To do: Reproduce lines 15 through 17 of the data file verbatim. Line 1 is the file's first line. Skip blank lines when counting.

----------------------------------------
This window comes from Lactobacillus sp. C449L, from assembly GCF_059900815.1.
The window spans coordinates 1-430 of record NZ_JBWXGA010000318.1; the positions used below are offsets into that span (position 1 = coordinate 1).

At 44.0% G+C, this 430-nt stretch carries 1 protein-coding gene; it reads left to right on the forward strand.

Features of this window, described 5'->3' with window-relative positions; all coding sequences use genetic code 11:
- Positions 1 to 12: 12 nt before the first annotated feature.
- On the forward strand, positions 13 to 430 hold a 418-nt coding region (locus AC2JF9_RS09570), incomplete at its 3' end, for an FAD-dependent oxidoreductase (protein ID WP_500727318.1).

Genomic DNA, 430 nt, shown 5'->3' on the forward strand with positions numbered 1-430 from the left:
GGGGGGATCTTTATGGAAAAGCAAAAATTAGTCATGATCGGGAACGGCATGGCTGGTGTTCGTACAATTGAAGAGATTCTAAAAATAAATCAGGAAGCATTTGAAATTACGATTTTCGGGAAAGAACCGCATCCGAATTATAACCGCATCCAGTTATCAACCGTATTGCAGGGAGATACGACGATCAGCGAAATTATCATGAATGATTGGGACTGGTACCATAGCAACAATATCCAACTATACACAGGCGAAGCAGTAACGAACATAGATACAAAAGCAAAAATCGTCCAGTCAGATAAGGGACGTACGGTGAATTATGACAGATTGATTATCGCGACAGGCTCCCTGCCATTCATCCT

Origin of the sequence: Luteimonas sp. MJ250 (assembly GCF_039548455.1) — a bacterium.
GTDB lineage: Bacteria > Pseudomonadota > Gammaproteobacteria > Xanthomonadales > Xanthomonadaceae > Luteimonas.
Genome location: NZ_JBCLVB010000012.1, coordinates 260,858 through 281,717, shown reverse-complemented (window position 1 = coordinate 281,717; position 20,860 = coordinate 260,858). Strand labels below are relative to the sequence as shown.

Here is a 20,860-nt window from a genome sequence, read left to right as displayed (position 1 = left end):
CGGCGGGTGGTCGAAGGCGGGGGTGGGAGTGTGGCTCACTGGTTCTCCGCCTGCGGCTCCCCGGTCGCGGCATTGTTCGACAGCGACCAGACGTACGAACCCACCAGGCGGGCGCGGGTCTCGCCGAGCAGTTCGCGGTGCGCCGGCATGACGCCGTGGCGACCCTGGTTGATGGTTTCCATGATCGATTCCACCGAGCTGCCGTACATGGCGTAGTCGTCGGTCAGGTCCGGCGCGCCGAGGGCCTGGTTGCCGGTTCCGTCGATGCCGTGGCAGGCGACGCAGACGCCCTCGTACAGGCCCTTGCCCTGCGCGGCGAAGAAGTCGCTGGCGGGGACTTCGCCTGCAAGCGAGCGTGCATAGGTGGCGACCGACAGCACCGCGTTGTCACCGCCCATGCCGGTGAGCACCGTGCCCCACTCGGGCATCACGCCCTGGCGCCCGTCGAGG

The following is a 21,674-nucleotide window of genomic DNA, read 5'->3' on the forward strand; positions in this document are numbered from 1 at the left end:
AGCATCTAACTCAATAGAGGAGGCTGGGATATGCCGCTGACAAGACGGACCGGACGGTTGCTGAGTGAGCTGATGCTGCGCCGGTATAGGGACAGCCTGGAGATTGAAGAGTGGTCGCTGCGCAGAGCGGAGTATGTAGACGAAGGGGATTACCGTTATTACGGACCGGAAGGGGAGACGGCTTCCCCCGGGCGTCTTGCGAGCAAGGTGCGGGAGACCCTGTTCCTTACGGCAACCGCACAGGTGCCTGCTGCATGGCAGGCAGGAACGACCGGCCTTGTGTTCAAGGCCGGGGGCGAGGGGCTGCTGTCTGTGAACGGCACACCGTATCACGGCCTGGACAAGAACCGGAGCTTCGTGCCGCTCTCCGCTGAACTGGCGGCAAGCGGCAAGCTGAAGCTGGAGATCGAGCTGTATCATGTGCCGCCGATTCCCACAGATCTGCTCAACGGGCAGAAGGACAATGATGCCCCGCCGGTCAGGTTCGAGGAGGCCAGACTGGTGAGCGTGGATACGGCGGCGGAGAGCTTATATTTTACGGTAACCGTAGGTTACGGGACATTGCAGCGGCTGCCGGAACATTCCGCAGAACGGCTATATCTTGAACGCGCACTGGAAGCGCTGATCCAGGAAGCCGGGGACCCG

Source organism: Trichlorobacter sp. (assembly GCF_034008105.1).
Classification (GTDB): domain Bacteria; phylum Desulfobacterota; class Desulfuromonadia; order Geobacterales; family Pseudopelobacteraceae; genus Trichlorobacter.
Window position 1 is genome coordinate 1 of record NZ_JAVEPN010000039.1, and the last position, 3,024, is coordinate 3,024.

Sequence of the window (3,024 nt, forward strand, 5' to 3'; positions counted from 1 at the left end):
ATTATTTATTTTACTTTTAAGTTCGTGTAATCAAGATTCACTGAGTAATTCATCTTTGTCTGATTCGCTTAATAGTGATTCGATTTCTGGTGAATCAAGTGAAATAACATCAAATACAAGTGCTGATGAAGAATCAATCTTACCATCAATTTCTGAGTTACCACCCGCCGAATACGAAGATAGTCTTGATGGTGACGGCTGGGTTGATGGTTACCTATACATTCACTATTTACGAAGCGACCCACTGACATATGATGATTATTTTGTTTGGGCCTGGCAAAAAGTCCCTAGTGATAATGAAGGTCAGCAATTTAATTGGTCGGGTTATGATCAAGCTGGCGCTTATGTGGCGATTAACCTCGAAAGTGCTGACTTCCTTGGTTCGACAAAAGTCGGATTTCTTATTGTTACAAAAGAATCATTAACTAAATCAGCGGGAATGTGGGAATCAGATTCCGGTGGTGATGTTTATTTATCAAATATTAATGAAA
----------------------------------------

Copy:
AGCATCTAACTCAATAGAGGAGGCTGGGATATGCCGCTGACAAGACGGACCGGACGGTTGCTGAGTGAGCTGATGCTGCGCCGGTATAGGGACAGCCTGGAGATTGAAGAGTGGTCGCTGCGCAGAGCGGAGTATGTAGACGAAGGGGATTACCGTTATTACGGACCGGAAGGGGAGACGGCTTCCCCCGGGCGTCTTGCGAGCAAGGTGCGGGAGACCCTGTTCCTTACGGCAACCGCACAGGTGCCTGCTGCATGGCAGGCAGGAACGACCGGCCTTGTGTTCAAGGCCGGGGGCGAGGGGCTGCTGTCTGTGAACGGCACACCGTATCACGGCCTGGACAAGAACCGGAGCTTCGTGCCGCTCTCCGCTGAACTGGCGGCAAGCGGCAAGCTGAAGCTGGAGATCGAGCTGTATCATGTGCCGCCGATTCCCACAGATCTGCTCAACGGGCAGAAGGACAATGATGCCCCGCCGGTCAGGTTCGAGGAGGCCAGACTGGTGAGCGTGGATACGGCGGCGGAGAGCTTATATTTTACGGTAACCGTAGGTTACGGGACATTGCAGCGGCTGCCGGAACATTCCGCAGAACGGCTATATCTTGAACGCGCACTGGAAGCGCTGATCCAGGAAGCCGGGGACCCG

Source organism: Trichlorobacter sp. (assembly GCF_034008105.1).
Classification (GTDB): domain Bacteria; phylum Desulfobacterota; class Desulfuromonadia; order Geobacterales; family Pseudopelobacteraceae; genus Trichlorobacter.